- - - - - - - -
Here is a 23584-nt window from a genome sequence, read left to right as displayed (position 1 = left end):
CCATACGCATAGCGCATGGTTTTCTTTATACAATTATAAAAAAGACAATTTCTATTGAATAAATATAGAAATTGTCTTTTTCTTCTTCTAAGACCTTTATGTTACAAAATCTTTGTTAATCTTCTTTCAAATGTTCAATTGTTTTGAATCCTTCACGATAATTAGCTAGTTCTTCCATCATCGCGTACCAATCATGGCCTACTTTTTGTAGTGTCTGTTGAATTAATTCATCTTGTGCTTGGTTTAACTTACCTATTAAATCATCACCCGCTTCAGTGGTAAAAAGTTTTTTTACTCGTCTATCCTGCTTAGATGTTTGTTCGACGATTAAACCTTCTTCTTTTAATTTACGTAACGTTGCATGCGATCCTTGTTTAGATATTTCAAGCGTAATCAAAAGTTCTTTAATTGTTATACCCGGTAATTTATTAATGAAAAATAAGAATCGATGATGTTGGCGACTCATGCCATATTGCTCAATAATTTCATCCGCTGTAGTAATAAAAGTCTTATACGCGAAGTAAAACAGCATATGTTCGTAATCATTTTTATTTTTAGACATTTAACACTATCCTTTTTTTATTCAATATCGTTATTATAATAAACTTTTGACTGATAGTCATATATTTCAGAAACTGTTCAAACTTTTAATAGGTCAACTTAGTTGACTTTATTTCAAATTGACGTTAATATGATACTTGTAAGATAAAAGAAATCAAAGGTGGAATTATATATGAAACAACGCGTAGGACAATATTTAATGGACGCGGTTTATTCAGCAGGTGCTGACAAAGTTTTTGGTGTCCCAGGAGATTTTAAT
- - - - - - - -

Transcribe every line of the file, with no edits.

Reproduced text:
Here is a 23584-nt window from a genome sequence, read left to right as displayed (position 1 = left end):
CCATACGCATAGCGCATGGTTTTCTTTATACAATTATAAAAAAGACAATTTCTATTGAATAAATATAGAAATTGTCTTTTTCTTCTTCTAAGACCTTTATGTTACAAAATCTTTGTTAATCTTCTTTCAAATGTTCAATTGTTTTGAATCCTTCACGATAATTAGCTAGTTCTTCCATCATCGCGTACCAATCATGGCCTACTTTTTGTAGTGTCTGTTGAATTAATTCATCTTGTGCTTGGTTTAACTTACCTATTAAATCATCACCCGCTTCAGTGGTAAAAAGTTTTTTTACTCGTCTATCCTGCTTAGATGTTTGTTCGACGATTAAACCTTCTTCTTTTAATTTACGTAACGTTGCATGCGATCCTTGTTTAGATATTTCAAGCGTAATCAAAAGTTCTTTAATTGTTATACCCGGTAATTTATTAATGAAAAATAAGAATCGATGATGTTGGCGACTCATGCCATATTGCTCAATAATTTCATCCGCTGTAGTAATAAAAGTCTTATACGCGAAGTAAAACAGCATATGTTCGTAATCATTTTTATTTTTAGACATTTAACACTATCCTTTTTTTATTCAATATCGTTATTATAATAAACTTTTGACTGATAGTCATATATTTCAGAAACTGTTCAAACTTTTAATAGGTCAACTTAGTTGACTTTATTTCAAATTGACGTTAATATGATACTTGTAAGATAAAAGAAATCAAAGGTGGAATTATATATGAAACAACGCGTAGGACAATATTTAATGGACGCGGTTTATTCAGCAGGTGCTGACAAAGTTTTTGGTGTCCCAGGAGATTTTAAT